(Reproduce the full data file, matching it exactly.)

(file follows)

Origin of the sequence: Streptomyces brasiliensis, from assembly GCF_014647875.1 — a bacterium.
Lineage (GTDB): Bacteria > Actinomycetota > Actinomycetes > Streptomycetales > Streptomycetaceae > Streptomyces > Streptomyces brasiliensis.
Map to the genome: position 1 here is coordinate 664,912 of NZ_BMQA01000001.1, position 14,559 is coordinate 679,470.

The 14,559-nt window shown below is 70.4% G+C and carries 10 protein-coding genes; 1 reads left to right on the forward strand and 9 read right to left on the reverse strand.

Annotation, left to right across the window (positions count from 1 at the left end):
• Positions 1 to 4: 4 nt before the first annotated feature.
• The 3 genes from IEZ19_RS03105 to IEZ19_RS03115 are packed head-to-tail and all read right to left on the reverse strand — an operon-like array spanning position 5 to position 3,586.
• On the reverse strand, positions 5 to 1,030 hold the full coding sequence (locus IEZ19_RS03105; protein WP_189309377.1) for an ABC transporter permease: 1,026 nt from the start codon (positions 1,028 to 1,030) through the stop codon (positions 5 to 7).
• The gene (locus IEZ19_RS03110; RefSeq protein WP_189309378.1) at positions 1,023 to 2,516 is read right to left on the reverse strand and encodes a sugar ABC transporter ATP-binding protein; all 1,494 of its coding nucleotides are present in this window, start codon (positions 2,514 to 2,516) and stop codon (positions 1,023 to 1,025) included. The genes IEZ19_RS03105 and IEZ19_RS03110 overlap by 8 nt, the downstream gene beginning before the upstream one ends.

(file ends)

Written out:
Origin of the sequence: Streptomyces brasiliensis, from assembly GCF_014647875.1 — a bacterium.
Lineage (GTDB): Bacteria > Actinomycetota > Actinomycetes > Streptomycetales > Streptomycetaceae > Streptomyces > Streptomyces brasiliensis.
Map to the genome: position 1 here is coordinate 664,912 of NZ_BMQA01000001.1, position 14,559 is coordinate 679,470.

The 14,559-nt window shown below is 70.4% G+C and carries 10 protein-coding genes; 1 reads left to right on the forward strand and 9 read right to left on the reverse strand.

Annotation, left to right across the window (positions count from 1 at the left end):
• Positions 1 to 4: 4 nt before the first annotated feature.
• The 3 genes from IEZ19_RS03105 to IEZ19_RS03115 are packed head-to-tail and all read right to left on the reverse strand — an operon-like array spanning position 5 to position 3,586.
• On the reverse strand, positions 5 to 1,030 hold the full coding sequence (locus IEZ19_RS03105; protein WP_189309377.1) for an ABC transporter permease: 1,026 nt from the start codon (positions 1,028 to 1,030) through the stop codon (positions 5 to 7).
• The gene (locus IEZ19_RS03110; RefSeq protein WP_189309378.1) at positions 1,023 to 2,516 is read right to left on the reverse strand and encodes a sugar ABC transporter ATP-binding protein; all 1,494 of its coding nucleotides are present in this window, start codon (positions 2,514 to 2,516) and stop codon (positions 1,023 to 1,025) included. The genes IEZ19_RS03105 and IEZ19_RS03110 overlap by 8 nt, the downstream gene beginning before the upstream one ends.